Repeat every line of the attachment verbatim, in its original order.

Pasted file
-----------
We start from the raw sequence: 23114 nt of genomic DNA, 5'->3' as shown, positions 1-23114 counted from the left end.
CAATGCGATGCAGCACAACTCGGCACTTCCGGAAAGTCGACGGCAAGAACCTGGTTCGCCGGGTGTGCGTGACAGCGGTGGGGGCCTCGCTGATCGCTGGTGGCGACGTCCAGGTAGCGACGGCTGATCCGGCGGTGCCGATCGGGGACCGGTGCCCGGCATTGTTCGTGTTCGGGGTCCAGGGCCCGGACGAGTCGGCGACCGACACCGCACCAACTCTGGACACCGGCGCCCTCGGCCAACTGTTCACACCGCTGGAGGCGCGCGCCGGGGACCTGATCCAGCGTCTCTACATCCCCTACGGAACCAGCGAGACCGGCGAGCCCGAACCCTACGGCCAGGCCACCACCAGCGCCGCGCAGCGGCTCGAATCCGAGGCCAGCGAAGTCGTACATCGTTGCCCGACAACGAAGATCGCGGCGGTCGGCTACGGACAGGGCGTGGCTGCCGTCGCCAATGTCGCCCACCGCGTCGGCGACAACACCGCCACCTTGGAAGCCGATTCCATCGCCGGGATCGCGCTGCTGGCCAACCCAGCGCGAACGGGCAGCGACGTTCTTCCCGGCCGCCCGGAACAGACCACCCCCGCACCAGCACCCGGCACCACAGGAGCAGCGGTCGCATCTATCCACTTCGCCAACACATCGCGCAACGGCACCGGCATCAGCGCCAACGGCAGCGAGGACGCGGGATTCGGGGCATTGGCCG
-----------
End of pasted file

We start from the raw sequence: 23114 nt of genomic DNA, 5'->3' as shown, positions 1-23114 counted from the left end.
CAATGCGATGCAGCACAACTCGGCACTTCCGGAAAGTCGACGGCAAGAACCTGGTTCGCCGGGTGTGCGTGACAGCGGTGGGGGCCTCGCTGATCGCTGGTGGCGACGTCCAGGTAGCGACGGCTGATCCGGCGGTGCCGATCGGGGACCGGTGCCCGGCATTGTTCGTGTTCGGGGTCCAGGGCCCGGACGAGTCGGCGACCGACACCGCACCAACTCTGGACACCGGCGCCCTCGGCCAACTGTTCACACCGCTGGAGGCGCGCGCCGGGGACCTGATCCAGCGTCTCTACATCCCCTACGGAACCAGCGAGACCGGCGAGCCCGAACCCTACGGCCAGGCCACCACCAGCGCCGCGCAGCGGCTCGAATCCGAGGCCAGCGAAGTCGTACATCGTTGCCCGACAACGAAGATCGCGGCGGTCGGCTACGGACAGGGCGTGGCTGCCGTCGCCAATGTCGCCCACCGCGTCGGCGACAACACCGCCACCTTGGAAGCCGATTCCATCGCCGGGATCGCGCTGCTGGCCAACCCAGCGCGAACGGGCAGCGACGTTCTTCCCGGCCGCCCGGAACAGACCACCCCCGCACCAGCACCCGGCACCACAGGAGCAGCGGTCGCATCTATCCACTTCGCCAACACATCGCGCAACGGCACCGGCATCAGCGCCAACGGCAGCGAGGACGCGGGATTCGGGGCATTGGCCG